The Justice Department Files Second Antitrust Lawsuit Against Google: On Tuesday, the Justice Department and attorneys general from eight states filed an antitrust lawsuit against Google, alleging the company has built an illegal monopoly over the digital advertising business. It is the second active federal case against the tech giant: In 2020, the DOJ filed a suit against the company over its search engine business practices — a case that is expected to go to trial later this year. If successful, the new case would deal a massive blow to the company: Google would be forced to sell off its immensely profitable ad business. The company’s advertising division pulled in more than $31 billion in 2021 and was closing in on $25 billion through three quarters last year. That profitability helped Google (and its parent company, Alphabet) funnel billions of dollars into longer-term R&D projects, including AI research. Google has apparently come to see AI as more than a moonshot — as we covered earlier this month, the company has ramped up its AI development in light of the perceived threat posed by OpenAI’s ChatGPT. And while Google’s AI team was largely spared during this month’s round of high-profile layoffs, it seems unlikely that the department would survive unscathed were the company forced to sell off the golden goose that is its advertising division.
The EEOC Aims to Scrutinize AI Hiring Systems: The Equal Employment Opportunity Commission will scrutinize the use of AI-based systems used in recruitment and hiring, according to the agency’s Draft Strategic Enforcement Plan. The draft SEP, released earlier this month, outlines the EEOC’s subject matter and enforcement priorities through FY2027, and is the first such plan to mention AI and machine learning. As part of its goal of “eliminating barriers in recruitment and hiring,” the EEOC will focus on the use of AI systems used to recruit applicants, target job advertisements, conduct applicant screening, and make (or assist in) hiring decisions. While AI didn’t make it into previous SEPs, the EEOC has nevertheless shown an increased interest in the subject over the last few years: in 2021, the agency launched an Initiative on Artificial Intelligence and Algorithmic Fairness, and, last year, it issued technical guidance outlining how using AI hiring tools could violate equal employment laws, such as the Americans with Disabilities Act. AI hiring tools will also be on the docket when the commission next convenes — on January 31, the EEOC will host a public meeting on “Navigating Employment Discrimination in AI and Automated Systems: A New Civil Rights Frontier.” The draft report is open for public comment until February 9, after which the EEOC will vote on a final draft.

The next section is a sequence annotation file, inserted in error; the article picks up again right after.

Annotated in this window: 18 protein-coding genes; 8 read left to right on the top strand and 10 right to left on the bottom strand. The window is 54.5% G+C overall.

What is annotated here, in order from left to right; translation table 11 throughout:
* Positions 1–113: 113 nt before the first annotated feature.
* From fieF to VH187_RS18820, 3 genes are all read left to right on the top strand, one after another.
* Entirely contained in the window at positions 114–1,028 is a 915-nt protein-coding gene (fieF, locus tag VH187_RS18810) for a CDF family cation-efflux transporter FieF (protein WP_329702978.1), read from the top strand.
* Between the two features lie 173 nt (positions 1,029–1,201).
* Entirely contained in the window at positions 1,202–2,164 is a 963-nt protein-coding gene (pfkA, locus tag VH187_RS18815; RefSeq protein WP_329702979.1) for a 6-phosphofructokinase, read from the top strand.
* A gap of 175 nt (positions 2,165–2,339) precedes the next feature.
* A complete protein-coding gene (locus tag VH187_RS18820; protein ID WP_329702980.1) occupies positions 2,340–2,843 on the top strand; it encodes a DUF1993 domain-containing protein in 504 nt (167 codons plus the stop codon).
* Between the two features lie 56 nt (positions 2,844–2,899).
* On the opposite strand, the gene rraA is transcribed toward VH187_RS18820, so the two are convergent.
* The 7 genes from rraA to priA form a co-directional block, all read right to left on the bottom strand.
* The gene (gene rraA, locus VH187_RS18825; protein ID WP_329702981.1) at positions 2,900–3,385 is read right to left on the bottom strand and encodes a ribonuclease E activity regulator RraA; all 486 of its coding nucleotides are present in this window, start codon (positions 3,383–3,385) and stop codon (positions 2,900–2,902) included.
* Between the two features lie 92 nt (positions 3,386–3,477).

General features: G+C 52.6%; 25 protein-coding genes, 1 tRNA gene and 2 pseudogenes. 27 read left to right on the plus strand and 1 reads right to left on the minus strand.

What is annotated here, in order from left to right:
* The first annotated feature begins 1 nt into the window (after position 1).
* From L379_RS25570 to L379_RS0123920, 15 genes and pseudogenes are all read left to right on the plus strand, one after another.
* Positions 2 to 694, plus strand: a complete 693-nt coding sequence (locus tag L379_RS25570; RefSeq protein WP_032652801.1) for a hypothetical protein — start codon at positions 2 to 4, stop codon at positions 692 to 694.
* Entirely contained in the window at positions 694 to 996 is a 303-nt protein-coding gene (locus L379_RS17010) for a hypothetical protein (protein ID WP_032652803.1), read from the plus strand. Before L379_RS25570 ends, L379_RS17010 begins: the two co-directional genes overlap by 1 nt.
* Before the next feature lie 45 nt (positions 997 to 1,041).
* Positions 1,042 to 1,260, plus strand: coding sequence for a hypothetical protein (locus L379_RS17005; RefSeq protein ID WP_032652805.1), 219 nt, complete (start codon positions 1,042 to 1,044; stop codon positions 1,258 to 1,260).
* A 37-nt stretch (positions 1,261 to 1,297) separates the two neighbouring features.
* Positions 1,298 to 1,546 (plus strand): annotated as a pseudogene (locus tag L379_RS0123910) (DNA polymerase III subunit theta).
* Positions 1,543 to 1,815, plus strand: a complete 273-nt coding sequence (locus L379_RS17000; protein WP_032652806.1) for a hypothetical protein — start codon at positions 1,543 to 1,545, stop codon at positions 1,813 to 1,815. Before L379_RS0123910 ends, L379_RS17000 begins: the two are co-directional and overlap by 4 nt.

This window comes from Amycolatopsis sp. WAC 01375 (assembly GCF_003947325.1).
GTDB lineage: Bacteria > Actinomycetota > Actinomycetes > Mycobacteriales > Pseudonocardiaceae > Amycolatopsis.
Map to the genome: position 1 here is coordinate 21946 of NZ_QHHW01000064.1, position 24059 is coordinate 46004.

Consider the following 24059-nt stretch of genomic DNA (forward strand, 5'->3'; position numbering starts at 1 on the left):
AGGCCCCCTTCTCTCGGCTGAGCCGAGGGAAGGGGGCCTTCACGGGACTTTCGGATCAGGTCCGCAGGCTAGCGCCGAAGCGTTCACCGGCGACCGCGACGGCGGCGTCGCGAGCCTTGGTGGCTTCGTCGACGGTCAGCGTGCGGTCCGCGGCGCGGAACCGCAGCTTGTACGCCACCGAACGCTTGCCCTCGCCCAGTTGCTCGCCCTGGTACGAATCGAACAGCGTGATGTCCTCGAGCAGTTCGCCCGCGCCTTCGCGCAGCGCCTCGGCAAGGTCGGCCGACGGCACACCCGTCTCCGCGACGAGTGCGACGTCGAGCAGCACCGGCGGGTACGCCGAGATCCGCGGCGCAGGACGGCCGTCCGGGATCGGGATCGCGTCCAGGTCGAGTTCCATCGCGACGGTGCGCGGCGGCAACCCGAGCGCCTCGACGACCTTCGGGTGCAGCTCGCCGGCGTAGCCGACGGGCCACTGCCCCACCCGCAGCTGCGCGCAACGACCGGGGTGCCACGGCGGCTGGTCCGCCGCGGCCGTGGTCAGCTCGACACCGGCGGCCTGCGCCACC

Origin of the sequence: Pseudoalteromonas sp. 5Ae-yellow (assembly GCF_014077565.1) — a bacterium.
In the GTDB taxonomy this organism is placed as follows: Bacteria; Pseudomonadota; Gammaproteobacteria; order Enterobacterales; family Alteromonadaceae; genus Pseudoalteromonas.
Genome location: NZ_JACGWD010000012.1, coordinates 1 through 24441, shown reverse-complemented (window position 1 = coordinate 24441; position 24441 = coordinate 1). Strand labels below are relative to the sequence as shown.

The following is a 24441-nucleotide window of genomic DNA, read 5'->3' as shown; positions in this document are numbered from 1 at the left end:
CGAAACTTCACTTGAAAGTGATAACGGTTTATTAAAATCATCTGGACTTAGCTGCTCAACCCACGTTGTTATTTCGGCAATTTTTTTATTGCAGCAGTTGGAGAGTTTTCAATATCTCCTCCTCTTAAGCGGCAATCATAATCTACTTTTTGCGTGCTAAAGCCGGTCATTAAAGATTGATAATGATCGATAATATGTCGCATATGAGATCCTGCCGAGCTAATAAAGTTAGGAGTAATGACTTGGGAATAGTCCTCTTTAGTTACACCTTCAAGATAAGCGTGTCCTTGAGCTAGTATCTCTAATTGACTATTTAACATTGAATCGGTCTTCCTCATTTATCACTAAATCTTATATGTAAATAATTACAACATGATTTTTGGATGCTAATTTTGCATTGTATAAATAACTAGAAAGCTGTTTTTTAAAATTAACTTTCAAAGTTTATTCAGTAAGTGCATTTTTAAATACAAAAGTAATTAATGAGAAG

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On January 18, Murdick led a discussion with Karine Perset and Audrey Plonk of the Organisation for Economic Co-operation and Development on multinational efforts to address challenges posed by AI.
IN THE NEWS
The Wire China: Katrina Northrop reached out to Director of Biotechnology Programs and Senior Fellow Anna Puglisi to discuss the complexities of preventing illicit technology transfer to China by private citizens.
Brookings Institution: In their recent Brookings report, Cameron F. Kerry, Joshua P. Meltzer and Matt Sheehan made use of the Emerging Technology Observatory’s Country Activity Tracker, leaning on its data for 10 of the report’s figures.